Qatar’s Foreign Minister Dr. Khaled Al Attiyah is slated to meet with Russian Foreign Minister Sergei Lavrov tomorrow to discuss issues in the Middle East, especially the conflict in Syria, according to Reuters.
The news agency cited Russia’s foreign ministry as the source of the information, but did not say where the meeting would take place.
However, Russia’s state-backed news agency Sputnik said the discussion will be in Moscow, and that Al Attiyah is expected to arrive today ahead of tomorrow’s talk.
“The talks will allow (the two) to ‘compare notes’ on key aspects of the situation in the Middle East and North Africa, with an emphasis on the search for a political solution to the existing crises with the support of international law, on the basis of broad national dialogue and without external dictate.”
In October, a coalition of countries that support the ousting of Syrian President Bashar Al Assad, including Qatar, called on Russia to “end its aggression” against Syrian rebels and civilians and instead focus its fight against ISIL.
This came after Russia began launching airstrikes over central and northern Syria. Russia has been an avid supporter of Al Assad regime, ever since the country’s civil war began in 2011.
In its statement this week, Russia’s foreign ministry said:
“We additionally continue to view as an absolute priority the creation of a broad international coalition in the fight against ISIL [Islamic State or Daesh in Arabic] and other terrorist groups in the Syrian Arab Republic and Iraq.”
Meanwhile, last week Qatar became a part of a Saudi-led military coalition that aims to fight terrorism, including groups such as ISIL and other organizations in Syria and Iraq.
Qatar is also a member of the ongoing US-led military campaign against ISIL, alongside other Gulf and Arab countries.
Russian officials have visited Qatar several times this year.
In August, Lavrov visited Qatar to meet with Al Attiyah to discuss fighting ISIL and other issues regional issues.
Last month, Al Attiyah met with Ilyas Umakhanov, deputy chairman of the Russian Federal Council (Senate) to discuss ”bilateral relations and many issue of mutual interest,” QNA reports.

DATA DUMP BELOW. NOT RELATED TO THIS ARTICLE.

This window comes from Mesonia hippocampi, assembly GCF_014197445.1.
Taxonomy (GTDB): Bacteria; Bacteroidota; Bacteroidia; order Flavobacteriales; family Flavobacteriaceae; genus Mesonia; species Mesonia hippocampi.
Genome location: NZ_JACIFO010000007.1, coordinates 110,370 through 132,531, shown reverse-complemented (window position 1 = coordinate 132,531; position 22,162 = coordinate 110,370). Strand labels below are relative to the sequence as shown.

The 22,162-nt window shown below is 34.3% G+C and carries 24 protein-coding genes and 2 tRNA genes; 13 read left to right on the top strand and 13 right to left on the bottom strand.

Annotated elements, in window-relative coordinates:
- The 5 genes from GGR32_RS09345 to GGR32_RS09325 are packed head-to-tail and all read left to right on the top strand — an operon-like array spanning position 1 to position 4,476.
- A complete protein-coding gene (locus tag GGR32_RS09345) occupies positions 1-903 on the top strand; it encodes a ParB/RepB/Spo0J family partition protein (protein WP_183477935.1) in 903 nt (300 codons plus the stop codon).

It’s not clear when a high-ranking Qatar official last went to Russia. Qatar’s Ministry of Foreign Affairs didn’t respond to requests to comment about the upcoming trip.
In August, a couple of months before Russia started bombing areas in Syria, Al Attiyah described Qatari-Russian ties as ”historic.”
He added that Russia has supported many Arab issues, including the Palestinian cause, according to a statement issued on the official website of Qatar’s Ministry of Foreign Affairs about Lavrov’s previous visit to Doha.
When it comes to economic cooperation, trade between the two countries amounted to more than $501 million in 2014, Vice Chairman of Qatar Chamber Mohammed Bin Ahmed Al Kuwari previously said, according to Qatar News Agency (QNA).
However, relations between the two countries have suffered setbacks in the past.
For example, in February 2004, relations deteriorated between the two countries when Qatar handed down life sentences to two Russian agents charged with the killing of a former rebel Chechen leader who Russia accused of terrorism, the BBC reported at the time.
In response, Russia arrested two Qatari wrestlers who were released one month later after Qatar expelled a Russian diplomat who had been detained on suspicion of being involved in the murder.
By the end of 2004, the two convicted Russian agents were extradited to Russia, the BBC reported in a separate article.
In 2011, relations deteriorated again when the Russian ambassador in Qatar Vladimir Titorenko said he was assaulted by officials at the airport when he refused to allow them to confiscate his “diplomatic” bag, according to Russia Today (RT).
And in 2012, Russia’s UN ambassador denied reports that he threatened Qatar could be “wiped off the map,” during negotiations over a peace resolution in Syria after the Gulf country warned Russia not to veto the resolution, AP reported at the time.